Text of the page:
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|Título:||Mycotoxins and applicability of in vitro methods of digestion and absorption assessment – the patulin case study|
In vitro Digestion
|Resumo:||Mycotoxins are a wide group of fungal secondary metabolites that exert multiple toxic effects on humans and animals1. Patulin, a mycotoxin with significant public health risk, is a toxic secondary metabolite produced by a wide range of fungal species growing on rotten fruit2. In human health risk assessment, ingestion of food is considered a major route of exposure to many contaminants, although the total amount of an ingested contaminant does not always reflect the amount that is available to the body and exert its toxic effects3. In this study, two in vitro methods were applied to evaluate the bioaccessibility of patulin at different experimental conditions and the intestinal membrane integrity of Caco-2 cells exposed to patulin and cysteine (antioxidant) protective effects. Seven artificially contaminated fruit juices were assayed in the presence or absence of a standard meal showing a significant difference (p=0.001) for bioaccessibility values between contaminated samples alone and combinations with a standard meal4. Different concentrations of patulin and cysteine were assayed in a Caco-2 cells monolayers. At 95 µM, patulin produced a dramatic decrease of transepithelial electrical resistance. This effect was significantly (p=0.016) reduced when 400 µM and 4000 µM of cysteine was added to the cells4. The combination of in vitro digestion models with other techniques using intestinal cell lines offer a more complete picture of what is happening in the digestion and absorption process, as well as the study of beneficial effects of protective agents.|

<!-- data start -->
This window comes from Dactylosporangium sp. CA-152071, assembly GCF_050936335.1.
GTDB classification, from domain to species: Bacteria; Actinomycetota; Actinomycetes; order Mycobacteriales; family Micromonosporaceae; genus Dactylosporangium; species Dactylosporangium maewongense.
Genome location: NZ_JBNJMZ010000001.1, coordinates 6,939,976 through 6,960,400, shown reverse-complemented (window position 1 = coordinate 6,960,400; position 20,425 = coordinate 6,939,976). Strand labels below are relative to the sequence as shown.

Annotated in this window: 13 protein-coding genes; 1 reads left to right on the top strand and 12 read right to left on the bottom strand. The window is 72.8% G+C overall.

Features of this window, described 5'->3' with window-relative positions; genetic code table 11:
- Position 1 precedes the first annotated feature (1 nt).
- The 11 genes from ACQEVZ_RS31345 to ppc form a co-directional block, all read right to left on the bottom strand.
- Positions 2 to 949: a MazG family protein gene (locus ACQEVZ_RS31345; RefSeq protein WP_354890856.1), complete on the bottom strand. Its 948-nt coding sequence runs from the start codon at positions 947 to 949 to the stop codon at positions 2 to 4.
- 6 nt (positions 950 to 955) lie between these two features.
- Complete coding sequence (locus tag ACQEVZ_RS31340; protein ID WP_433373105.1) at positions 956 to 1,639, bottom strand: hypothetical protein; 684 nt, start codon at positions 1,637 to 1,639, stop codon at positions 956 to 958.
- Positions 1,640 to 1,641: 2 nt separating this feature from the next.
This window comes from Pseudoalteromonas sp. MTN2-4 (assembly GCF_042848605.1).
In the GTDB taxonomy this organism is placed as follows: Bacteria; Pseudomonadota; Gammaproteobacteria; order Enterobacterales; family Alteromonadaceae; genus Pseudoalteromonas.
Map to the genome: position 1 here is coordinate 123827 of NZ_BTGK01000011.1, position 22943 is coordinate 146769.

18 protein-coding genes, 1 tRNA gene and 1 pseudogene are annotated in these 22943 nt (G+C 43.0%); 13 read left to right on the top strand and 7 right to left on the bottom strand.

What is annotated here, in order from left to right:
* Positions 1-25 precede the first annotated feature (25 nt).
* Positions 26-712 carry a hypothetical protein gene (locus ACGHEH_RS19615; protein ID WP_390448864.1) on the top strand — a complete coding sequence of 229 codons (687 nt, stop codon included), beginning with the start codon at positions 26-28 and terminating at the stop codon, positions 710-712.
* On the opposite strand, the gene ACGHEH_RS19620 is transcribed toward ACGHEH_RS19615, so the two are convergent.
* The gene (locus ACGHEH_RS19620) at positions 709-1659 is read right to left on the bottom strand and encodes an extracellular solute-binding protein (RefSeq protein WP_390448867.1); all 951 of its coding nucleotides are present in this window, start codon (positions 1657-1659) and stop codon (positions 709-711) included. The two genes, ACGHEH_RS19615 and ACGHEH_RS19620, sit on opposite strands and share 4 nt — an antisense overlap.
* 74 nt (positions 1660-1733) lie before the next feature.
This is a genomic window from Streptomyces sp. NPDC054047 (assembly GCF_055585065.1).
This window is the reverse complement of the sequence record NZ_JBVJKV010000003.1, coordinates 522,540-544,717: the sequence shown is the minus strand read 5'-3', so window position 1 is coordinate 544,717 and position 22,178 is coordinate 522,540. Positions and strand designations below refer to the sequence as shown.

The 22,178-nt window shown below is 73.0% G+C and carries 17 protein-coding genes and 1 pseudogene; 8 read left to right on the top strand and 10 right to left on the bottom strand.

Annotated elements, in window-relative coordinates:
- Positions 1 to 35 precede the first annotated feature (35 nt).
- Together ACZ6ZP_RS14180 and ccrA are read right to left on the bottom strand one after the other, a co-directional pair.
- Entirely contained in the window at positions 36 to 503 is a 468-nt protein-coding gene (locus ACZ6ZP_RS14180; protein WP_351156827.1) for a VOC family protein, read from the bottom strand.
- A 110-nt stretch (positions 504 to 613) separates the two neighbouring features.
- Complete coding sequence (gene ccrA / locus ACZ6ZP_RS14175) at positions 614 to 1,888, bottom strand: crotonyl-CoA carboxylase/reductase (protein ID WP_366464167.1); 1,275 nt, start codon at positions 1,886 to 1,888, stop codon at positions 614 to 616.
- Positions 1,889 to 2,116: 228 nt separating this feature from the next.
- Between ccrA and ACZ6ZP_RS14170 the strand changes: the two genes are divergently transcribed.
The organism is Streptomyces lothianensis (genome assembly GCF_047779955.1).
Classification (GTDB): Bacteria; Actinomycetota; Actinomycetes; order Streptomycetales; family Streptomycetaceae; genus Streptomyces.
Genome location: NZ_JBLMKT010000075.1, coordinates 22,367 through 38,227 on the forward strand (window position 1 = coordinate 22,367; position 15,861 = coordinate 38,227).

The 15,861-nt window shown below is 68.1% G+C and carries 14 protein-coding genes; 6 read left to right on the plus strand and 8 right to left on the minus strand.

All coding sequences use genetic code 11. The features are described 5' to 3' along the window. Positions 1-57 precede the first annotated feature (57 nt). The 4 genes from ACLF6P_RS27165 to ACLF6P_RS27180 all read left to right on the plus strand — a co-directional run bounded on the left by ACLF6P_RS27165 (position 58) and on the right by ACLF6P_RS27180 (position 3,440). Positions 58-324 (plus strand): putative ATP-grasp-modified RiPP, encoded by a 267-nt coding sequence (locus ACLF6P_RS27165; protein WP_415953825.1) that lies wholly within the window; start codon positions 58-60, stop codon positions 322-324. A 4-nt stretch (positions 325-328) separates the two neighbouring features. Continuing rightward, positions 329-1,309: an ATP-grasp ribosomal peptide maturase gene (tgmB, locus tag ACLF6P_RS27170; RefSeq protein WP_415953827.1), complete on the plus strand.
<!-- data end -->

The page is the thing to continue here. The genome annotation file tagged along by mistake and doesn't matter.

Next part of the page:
|Aparece nas colecções:||DAN - Posters/abstracts em congressos internacionais|
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|Poster_Mycotoxins and applicability of in vitro methods of digestion and absorption assessment – the patulin case study.pdf||262,54 kB||Adobe PDF||Ver/Abrir Acesso Restrito. Solicitar cópia ao autor!|
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